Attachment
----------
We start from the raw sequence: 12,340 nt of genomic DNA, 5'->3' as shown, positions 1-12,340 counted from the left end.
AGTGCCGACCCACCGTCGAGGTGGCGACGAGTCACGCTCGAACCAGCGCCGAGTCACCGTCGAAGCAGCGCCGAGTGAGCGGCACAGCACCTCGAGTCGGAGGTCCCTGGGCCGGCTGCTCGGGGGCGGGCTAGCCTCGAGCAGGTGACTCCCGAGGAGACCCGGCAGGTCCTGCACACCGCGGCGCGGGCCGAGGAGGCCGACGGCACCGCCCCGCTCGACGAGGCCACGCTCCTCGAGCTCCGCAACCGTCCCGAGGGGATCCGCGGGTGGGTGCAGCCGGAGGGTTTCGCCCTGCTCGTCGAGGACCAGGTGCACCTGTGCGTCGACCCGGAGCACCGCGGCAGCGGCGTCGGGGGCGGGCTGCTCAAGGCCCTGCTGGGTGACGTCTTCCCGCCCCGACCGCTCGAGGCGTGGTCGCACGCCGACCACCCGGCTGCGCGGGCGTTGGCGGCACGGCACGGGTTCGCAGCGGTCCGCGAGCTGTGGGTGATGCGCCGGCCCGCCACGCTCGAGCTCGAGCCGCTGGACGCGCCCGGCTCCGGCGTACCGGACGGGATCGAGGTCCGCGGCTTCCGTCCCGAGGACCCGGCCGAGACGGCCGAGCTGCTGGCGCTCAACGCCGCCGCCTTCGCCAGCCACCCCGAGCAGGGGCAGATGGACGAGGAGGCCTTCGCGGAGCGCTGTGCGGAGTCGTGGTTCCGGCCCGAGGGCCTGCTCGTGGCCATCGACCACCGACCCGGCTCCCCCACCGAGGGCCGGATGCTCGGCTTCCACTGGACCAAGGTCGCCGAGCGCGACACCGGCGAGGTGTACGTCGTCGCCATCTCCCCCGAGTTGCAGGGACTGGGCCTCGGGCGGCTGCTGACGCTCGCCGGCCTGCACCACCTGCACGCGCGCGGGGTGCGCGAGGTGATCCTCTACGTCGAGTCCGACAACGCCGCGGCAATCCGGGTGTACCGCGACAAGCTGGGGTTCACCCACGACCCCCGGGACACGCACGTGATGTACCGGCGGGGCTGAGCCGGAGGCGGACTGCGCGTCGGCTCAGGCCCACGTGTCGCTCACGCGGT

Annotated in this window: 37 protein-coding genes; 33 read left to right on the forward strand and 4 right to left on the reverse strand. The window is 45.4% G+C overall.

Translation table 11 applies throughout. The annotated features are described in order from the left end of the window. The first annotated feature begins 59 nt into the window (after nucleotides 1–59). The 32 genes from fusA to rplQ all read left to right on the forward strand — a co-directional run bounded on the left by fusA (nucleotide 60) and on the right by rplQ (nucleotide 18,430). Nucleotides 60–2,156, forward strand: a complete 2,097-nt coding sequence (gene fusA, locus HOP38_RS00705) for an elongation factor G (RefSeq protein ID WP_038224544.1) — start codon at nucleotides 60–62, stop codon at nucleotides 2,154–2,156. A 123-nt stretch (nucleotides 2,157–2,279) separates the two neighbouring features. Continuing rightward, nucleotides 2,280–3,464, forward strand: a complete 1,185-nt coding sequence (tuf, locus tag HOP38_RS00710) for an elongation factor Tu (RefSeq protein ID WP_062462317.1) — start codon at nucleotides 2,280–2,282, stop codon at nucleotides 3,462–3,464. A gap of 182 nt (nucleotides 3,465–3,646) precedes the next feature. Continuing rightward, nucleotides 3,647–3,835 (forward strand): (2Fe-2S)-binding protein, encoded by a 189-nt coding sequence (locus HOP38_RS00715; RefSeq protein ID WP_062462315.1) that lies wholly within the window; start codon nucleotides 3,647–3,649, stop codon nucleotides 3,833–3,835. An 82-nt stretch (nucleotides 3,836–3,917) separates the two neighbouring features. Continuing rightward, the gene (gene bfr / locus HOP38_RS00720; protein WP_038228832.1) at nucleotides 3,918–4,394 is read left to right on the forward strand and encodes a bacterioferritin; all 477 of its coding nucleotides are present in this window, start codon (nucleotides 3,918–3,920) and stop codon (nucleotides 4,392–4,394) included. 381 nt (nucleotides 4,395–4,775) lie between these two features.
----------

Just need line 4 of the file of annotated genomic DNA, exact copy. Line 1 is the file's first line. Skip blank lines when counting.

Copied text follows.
Translation table 11 applies throughout. The annotated features are described in order from the left end of the window. The first annotated feature begins 59 nt into the window (after nucleotides 1–59). The 32 genes from fusA to rplQ all read left to right on the forward strand — a co-directional run bounded on the left by fusA (nucleotide 60) and on the right by rplQ (nucleotide 18,430). Nucleotides 60–2,156, forward strand: a complete 2,097-nt coding sequence (gene fusA, locus HOP38_RS00705) for an elongation factor G (RefSeq protein ID WP_038224544.1) — start codon at nucleotides 60–62, stop codon at nucleotides 2,154–2,156. A 123-nt stretch (nucleotides 2,157–2,279) separates the two neighbouring features. Continuing rightward, nucleotides 2,280–3,464, forward strand: a complete 1,185-nt coding sequence (tuf, locus tag HOP38_RS00710) for an elongation factor Tu (RefSeq protein ID WP_062462317.1) — start codon at nucleotides 2,280–2,282, stop codon at nucleotides 3,462–3,464. A gap of 182 nt (nucleotides 3,465–3,646) precedes the next feature. Continuing rightward, nucleotides 3,647–3,835 (forward strand): (2Fe-2S)-binding protein, encoded by a 189-nt coding sequence (locus HOP38_RS00715; RefSeq protein ID WP_062462315.1) that lies wholly within the window; start codon nucleotides 3,647–3,649, stop codon nucleotides 3,833–3,835. An 82-nt stretch (nucleotides 3,836–3,917) separates the two neighbouring features. Continuing rightward, the gene (gene bfr / locus HOP38_RS00720; protein WP_038228832.1) at nucleotides 3,918–4,394 is read left to right on the forward strand and encodes a bacterioferritin; all 477 of its coding nucleotides are present in this window, start codon (nucleotides 3,918–3,920) and stop codon (nucleotides 4,392–4,394) included. 381 nt (nucleotides 4,395–4,775) lie between these two features.